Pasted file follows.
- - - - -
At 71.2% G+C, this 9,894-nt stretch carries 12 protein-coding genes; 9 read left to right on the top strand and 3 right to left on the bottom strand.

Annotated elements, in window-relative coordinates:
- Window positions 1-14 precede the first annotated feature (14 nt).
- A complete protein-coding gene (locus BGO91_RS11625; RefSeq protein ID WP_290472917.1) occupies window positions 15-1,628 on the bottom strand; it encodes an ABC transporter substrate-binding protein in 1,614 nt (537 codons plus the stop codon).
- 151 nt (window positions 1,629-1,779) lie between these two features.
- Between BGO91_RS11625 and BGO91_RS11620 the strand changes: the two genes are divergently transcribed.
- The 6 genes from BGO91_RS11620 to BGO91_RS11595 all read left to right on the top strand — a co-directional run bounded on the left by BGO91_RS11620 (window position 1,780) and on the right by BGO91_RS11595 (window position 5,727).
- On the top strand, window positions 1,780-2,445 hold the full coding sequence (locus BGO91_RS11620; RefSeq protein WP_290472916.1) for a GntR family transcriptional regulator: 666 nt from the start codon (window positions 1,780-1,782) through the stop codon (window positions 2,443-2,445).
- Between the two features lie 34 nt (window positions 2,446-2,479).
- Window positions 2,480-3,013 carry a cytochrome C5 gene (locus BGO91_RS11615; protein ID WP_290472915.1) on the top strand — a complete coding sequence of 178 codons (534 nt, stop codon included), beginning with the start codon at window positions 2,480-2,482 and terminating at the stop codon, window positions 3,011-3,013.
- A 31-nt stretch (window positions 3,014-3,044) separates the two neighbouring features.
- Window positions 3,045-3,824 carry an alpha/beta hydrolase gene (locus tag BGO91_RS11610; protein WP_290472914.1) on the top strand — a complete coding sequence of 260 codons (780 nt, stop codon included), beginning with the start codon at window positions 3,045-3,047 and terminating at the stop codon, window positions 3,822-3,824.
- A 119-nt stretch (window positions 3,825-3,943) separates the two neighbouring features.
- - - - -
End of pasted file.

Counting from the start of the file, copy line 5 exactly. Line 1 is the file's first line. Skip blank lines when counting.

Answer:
- 151 nt (window positions 1,629-1,779) lie between these two features.